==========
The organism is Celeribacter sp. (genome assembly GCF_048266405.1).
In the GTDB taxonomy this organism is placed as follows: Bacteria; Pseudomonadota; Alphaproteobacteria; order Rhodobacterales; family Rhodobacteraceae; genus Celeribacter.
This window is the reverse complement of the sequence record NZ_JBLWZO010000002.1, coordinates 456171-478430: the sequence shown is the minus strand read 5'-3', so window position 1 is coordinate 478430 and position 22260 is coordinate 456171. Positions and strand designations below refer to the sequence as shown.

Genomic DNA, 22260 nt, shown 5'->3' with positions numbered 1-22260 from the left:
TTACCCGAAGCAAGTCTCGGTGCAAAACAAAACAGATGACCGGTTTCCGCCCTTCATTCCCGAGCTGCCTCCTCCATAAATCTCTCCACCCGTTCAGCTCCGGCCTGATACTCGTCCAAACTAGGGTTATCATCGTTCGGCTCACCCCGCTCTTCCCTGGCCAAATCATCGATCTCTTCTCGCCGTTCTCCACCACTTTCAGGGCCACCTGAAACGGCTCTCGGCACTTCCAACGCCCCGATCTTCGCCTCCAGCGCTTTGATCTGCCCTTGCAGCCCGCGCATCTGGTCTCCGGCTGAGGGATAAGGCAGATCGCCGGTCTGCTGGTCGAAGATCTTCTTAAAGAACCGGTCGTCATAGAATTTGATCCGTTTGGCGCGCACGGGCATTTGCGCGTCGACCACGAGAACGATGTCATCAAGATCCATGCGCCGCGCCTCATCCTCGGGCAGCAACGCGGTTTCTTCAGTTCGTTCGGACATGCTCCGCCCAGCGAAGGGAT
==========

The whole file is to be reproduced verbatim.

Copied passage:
The organism is Celeribacter sp. (genome assembly GCF_048266405.1).
In the GTDB taxonomy this organism is placed as follows: Bacteria; Pseudomonadota; Alphaproteobacteria; order Rhodobacterales; family Rhodobacteraceae; genus Celeribacter.
This window is the reverse complement of the sequence record NZ_JBLWZO010000002.1, coordinates 456171-478430: the sequence shown is the minus strand read 5'-3', so window position 1 is coordinate 478430 and position 22260 is coordinate 456171. Positions and strand designations below refer to the sequence as shown.

Genomic DNA, 22260 nt, shown 5'->3' with positions numbered 1-22260 from the left:
TTACCCGAAGCAAGTCTCGGTGCAAAACAAAACAGATGACCGGTTTCCGCCCTTCATTCCCGAGCTGCCTCCTCCATAAATCTCTCCACCCGTTCAGCTCCGGCCTGATACTCGTCCAAACTAGGGTTATCATCGTTCGGCTCACCCCGCTCTTCCCTGGCCAAATCATCGATCTCTTCTCGCCGTTCTCCACCACTTTCAGGGCCACCTGAAACGGCTCTCGGCACTTCCAACGCCCCGATCTTCGCCTCCAGCGCTTTGATCTGCCCTTGCAGCCCGCGCATCTGGTCTCCGGCTGAGGGATAAGGCAGATCGCCGGTCTGCTGGTCGAAGATCTTCTTAAAGAACCGGTCGTCATAGAATTTGATCCGTTTGGCGCGCACGGGCATTTGCGCGTCGACCACGAGAACGATGTCATCAAGATCCATGCGCCGCGCCTCATCCTCGGGCAGCAACGCGGTTTCTTCAGTTCGTTCGGACATGCTCCGCCCAGCGAAGGGAT